The course aims to train the students in conducting a thorough and valid analysis of online data sources with the use of basic programming, statistics and business intelligence tools.
The course is based on the assumption that we live in a world where the amount of data grows rapidly, but where the data also exposes more information. To keep up with this development, it is therefore necessary to equip ourselves with tools and techniques that dramatically speed up our interaction with increasingly complex data sources.
The course aims to provide the students with tools to quickly answer meaningful questions about data by 1) minimising the amount of time it takes to arrive at the answer and 2) maximising the relevance of the answer.
The course is structured in four blocks:
- Automating data collection tasks with Python
- Retrieving large amounts of data from online sources
- Analysing data with basic statistics and business intelligence
- Consolidating analysis validity for real-world problems
The first two blocks establishes programming tools that allow fetching and preprocessing large amounts of data from modern and large data sources, for instance Twitter’s API, WTO data sources and Danmarks Statistik. The second block focuses on the extraction of knowledge from the data, while ensuring that the knowledge is meaningful and relevant (valid).
- Knowledge about fundamental Python programming
- Knowledge about database design and interaction
- Knowledge about basic scientific theory
Intended learning outcomes
After the course, the student should be able to:
- Write a Python program that extracts information from common data formats
- Write a Python program that visually presents structured data
- Discuss how to present information and findings using Python
- Explain techniques for processing data in Python, given the size and format of the data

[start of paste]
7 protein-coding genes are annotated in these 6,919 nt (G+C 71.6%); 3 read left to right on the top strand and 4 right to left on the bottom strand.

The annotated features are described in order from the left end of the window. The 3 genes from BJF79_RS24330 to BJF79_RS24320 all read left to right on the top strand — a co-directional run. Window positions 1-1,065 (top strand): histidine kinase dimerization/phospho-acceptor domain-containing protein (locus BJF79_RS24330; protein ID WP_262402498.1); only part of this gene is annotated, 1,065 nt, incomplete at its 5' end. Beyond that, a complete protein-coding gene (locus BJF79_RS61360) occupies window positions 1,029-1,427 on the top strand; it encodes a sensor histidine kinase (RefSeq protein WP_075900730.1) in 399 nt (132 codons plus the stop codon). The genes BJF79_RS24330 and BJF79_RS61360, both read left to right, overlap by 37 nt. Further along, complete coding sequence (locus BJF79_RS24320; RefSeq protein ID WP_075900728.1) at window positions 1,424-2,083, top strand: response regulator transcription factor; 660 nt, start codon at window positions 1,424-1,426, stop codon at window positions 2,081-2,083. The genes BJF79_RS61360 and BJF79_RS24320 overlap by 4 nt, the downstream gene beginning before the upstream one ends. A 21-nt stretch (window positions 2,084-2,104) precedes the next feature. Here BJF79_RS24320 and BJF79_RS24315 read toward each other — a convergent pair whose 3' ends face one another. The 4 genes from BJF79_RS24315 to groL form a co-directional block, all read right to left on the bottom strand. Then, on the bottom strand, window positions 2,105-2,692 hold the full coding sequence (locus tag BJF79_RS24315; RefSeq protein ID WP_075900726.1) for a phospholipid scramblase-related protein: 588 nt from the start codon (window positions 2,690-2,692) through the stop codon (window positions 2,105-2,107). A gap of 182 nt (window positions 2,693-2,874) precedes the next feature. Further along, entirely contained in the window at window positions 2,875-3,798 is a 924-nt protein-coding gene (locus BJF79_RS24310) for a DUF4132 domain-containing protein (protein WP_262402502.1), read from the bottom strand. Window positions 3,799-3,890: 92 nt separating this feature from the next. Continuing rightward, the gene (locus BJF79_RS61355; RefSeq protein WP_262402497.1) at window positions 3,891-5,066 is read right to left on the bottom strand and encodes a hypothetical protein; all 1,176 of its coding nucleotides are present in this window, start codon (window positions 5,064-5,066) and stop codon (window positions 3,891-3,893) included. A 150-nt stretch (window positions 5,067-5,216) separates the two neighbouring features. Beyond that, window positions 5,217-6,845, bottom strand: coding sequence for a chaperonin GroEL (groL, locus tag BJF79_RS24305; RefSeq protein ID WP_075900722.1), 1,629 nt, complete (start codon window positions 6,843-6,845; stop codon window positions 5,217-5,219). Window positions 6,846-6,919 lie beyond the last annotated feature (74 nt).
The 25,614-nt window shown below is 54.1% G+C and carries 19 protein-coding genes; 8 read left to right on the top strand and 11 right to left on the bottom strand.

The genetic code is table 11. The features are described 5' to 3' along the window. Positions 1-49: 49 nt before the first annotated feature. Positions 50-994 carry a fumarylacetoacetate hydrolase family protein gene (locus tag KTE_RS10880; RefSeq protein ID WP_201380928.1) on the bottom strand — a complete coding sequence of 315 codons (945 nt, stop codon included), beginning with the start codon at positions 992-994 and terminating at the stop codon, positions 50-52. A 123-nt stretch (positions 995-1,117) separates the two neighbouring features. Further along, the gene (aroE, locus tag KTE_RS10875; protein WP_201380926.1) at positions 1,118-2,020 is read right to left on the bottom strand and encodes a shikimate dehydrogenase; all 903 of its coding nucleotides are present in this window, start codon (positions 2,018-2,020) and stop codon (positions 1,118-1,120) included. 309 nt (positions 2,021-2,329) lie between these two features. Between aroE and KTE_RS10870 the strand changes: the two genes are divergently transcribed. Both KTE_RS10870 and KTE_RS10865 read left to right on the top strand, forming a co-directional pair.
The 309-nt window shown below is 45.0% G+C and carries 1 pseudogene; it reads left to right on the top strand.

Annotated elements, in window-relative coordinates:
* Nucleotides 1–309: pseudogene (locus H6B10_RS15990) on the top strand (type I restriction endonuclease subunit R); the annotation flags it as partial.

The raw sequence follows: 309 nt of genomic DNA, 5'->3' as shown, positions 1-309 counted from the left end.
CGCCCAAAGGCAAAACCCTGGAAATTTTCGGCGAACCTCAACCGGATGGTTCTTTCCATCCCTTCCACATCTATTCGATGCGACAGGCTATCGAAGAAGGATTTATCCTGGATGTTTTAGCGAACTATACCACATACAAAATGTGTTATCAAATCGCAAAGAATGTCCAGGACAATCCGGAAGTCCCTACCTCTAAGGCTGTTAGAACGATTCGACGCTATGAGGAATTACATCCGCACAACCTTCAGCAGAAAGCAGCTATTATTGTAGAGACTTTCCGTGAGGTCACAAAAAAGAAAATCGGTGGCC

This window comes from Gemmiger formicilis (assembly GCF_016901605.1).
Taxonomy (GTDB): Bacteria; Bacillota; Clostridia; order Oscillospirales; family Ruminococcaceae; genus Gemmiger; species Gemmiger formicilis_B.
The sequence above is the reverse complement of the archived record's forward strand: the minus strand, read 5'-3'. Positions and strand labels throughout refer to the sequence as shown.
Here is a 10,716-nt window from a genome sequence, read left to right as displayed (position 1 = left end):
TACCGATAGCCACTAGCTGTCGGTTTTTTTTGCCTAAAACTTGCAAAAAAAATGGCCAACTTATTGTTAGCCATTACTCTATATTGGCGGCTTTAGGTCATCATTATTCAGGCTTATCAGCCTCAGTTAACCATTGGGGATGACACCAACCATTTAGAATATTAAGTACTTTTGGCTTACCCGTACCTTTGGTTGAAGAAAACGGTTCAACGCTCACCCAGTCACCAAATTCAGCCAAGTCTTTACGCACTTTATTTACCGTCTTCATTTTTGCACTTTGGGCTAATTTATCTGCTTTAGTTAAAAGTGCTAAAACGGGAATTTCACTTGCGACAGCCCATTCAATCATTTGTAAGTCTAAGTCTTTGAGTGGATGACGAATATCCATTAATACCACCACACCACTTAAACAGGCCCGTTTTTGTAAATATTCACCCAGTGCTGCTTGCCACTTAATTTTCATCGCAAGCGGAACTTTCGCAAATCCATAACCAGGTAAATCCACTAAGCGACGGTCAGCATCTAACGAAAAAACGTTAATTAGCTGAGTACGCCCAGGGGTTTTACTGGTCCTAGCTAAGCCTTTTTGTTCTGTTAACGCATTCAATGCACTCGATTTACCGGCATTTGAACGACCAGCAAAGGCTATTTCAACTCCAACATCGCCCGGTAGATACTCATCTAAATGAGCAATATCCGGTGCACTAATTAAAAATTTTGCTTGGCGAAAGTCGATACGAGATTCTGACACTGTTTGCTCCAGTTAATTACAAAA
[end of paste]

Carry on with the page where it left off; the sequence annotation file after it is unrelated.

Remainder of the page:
- Explain the difference between databases in memory, on disk and distributed
- Write a Python program that interacts with HTTP APIs using simple authentication methods
- Account for basic statistical measures and regression models
- Explain the difference between precision, recall and accuracy
- Discuss how sample populations relate to real-world populations
- Reason about and describe a falsifiable question that can be addressed with a specific data source
- Provide data-driven answers to falsifiable questions using statistical measures and regression models
- Discuss the validity of analytical conclusion based on the method and data
April 24th, 2020: Exam changed due to the Covid-19 situation and the change to online exams.
The course will mainly consist of lectures, group work, and project work with a focus on active students’ participation and practical application of data handling techniques.
- Data Science from Scratch, Joel Grus, O’reilly, 2019
– Book: https://www.amazon.com/Data-Science-Scratch-Principles-Python/dp/1492041130
– Code: https://github.com/joelgrus/data-science-from-scratch/
Ordinary examExam type:
C: Submission of written work
C22: Submission of written work – Take home
Submission of up to five pages of Python code analyzing data provided by ITU.
All aids allowed (open book exam).
Time and dateOrdinary Exam - hand out Tue, 19 May 2020, 09:00 - 19:00
Ordinary Exam - submission Wed, 20 May 2020, 08:00 - 14:00
Reexam - on premises Mon, 17 Aug 2020, 09:00 - 13:00